Referring in more detail to the drawings, FIG. 1 illustrates a cylinder liner 10 constructed according to one presently preferred embodiment of the invention disposed in a cylinder block 12 of a diesel engine. The cylinder liner 10 has a body 14with a cylindrical inner wall 16 defining a cylinder bore 18 for reciprocation of a piston 20 along a central axis 21 therein. The piston 20 typically has at least one annular ring groove 22 for floating receipt of a piston ring, wherein a top uppermost piston ring 24 facilitates guiding the piston 20 during reciprocation, while also inhibiting the passage of oil upwardly from below the piston 20. FIG. 1 shows the piston 20 in a top-dead-center (TDC) position, with the top piston ring 24 having anupper surface 26 (FIGS. 2 and 3) coinciding with an imaginary annular TDC line or plane 28 that extends generally transversely to the central axis 21 about the inner wall 16. The TDC plane 28 separates two portions of the cylinder bore 18, with a lowerportion 30 having a first diameter D being defined below the TDC plane 28, through which the piston reciprocates, and an upper portion 32 having a second diameter d1 being defined above the TDC plane. The upper portion 32 includes a material 34 that canbe formed as one monolithic piece with the inner wall 16. The material 34 extends radially inwardly toward the central axis 21 of the cylinder bore 18 relative to an inner diameter D of the surface 16 of the lower portion 30.
The material 34 inhibits the flow of fluid and gases thereby, thus, reducing the amount of oil expelled via "oil-scrape" or "throw-off" (results from oil above the upper most piston ring being thrown upwards by the piston 20 and/or piston ring 24during an upstroke of the piston) upwards into the exhaust emissions, while also acting to provide a labyrinth to combustion gases flowing toward the uppermost piston ring 24. Accordingly, any localized formation of oxidized lubrication is inhibitedfrom building up on a back of the piston ring groove 22, which in turn, acts to prevent a condition know as "carbon jacking" of the rings 24, or "sticking" of the rings 24. Further, the material 34 acts to remove or scrape carbon buildup from an upperland portion 36 of the piston 20, wherein the upper land portion 36 is defined generally between the uppermost ring 24 and a crown 38 of the piston 20. This is particularly true after some use of the engine has occurred, wherein some desirable amount ofcarbon buildup (FIG. 3, showing build-up in the foreground with the background shown without build-up for illustration purposes only) has formed on the material 34. Accordingly, the cylinder liner 10 provides a cost effective mechanism in which toreduce exhaust emissions, improve oil consumption and extend the useful life of the engine.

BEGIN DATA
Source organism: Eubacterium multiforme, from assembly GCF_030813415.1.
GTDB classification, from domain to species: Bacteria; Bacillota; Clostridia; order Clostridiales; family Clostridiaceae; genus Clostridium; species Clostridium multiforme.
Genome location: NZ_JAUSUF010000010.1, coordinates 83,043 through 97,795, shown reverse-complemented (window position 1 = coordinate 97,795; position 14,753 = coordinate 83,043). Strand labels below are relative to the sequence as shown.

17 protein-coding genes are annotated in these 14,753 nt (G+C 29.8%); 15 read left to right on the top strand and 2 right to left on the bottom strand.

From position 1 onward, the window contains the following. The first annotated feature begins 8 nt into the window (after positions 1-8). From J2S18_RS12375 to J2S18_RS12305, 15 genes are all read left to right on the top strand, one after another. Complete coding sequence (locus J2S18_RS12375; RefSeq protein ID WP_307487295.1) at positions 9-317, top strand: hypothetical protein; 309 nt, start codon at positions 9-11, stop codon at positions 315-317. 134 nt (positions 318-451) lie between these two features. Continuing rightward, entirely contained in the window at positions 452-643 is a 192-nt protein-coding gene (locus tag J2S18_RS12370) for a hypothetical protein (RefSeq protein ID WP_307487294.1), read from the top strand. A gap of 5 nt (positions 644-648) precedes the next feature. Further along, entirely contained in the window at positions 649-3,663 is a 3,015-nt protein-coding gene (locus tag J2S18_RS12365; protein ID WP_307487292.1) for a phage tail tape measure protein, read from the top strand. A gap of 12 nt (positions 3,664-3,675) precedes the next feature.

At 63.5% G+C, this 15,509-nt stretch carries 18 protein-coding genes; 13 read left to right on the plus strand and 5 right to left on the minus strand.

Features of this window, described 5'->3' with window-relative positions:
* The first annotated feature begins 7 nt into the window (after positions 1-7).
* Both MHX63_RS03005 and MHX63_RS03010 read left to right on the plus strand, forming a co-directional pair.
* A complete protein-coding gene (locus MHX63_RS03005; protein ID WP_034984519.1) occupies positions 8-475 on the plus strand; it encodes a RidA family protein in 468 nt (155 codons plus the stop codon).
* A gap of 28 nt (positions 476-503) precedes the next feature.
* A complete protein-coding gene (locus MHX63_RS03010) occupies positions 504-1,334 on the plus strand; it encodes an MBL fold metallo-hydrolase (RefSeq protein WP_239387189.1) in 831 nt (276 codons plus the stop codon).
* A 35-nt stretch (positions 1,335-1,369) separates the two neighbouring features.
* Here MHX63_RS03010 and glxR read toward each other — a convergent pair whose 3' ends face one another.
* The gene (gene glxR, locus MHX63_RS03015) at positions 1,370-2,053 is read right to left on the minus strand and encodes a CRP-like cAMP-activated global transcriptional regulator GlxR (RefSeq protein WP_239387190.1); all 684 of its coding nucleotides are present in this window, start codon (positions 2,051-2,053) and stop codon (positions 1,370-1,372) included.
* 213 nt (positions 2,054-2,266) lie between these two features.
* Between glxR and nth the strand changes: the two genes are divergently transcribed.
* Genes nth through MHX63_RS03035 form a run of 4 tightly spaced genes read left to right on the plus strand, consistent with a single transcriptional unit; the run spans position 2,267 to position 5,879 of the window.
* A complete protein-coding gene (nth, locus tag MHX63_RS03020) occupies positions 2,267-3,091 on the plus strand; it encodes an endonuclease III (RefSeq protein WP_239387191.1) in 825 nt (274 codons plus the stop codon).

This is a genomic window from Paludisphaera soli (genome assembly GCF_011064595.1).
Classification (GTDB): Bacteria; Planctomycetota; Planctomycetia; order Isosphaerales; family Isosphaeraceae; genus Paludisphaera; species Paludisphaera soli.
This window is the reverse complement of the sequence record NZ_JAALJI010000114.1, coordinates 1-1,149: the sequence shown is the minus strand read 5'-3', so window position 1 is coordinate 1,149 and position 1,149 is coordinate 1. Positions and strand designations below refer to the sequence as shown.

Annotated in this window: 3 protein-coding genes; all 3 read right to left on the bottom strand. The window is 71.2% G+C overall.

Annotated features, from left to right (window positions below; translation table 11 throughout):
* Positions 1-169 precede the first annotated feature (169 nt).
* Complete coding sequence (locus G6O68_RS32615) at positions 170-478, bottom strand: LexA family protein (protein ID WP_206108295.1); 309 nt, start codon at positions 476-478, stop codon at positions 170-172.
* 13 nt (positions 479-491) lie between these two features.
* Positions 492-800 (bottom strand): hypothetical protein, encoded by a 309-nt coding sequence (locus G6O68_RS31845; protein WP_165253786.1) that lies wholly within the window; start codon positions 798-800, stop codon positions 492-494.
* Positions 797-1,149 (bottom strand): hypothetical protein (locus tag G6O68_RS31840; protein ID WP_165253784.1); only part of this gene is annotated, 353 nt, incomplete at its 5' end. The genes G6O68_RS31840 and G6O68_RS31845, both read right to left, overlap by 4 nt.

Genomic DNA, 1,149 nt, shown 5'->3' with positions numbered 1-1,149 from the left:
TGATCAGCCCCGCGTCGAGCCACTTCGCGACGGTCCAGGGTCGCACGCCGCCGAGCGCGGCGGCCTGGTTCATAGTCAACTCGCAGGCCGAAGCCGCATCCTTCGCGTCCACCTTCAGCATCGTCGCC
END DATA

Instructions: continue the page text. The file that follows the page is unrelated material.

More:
The material 34 on the upper portion 32 of the liner 10 is preferably formed to provide a cold radial clearance (r) with the upper land 36 of the piston 20, down to about 0.100 mm. Generally, the material 34 is formed to the reduced innerdiameter d1 over at least a section of the upper portion 32 by about 0.5-1.5% relative to the inner diameter D of the lower portion 30. The width (w) of the material 34 extends axially along the central axis 21, and can be varied in length of coverage,as desired, however, it preferably extends to an area of the cylinder upper portion 32 immediately adjacent the imaginary TDC plane 28. As such, scraping of the upper land 36 of the piston 20 is facilitated in use, as shown in FIG. 3.
The cylinder liner 10, with the material 34 formed on the upper portion 32, can be further processed, such as machined, heat treated, whether cased hardened or through hardened, without any additional challenges. However, given that the innerdiameter d1 of the upper portion 32 is reduced from the inner diameter D of the lower portion 30, it is generally preferred, and in some cases necessary to assemble the piston 20, with rings 24 assembled thereon, into the cylinder liner 10 from itsunderside, with the piston 20 being linked to the connecting rod (not shown), prior to assembling the cylinder block 12 to the engine block.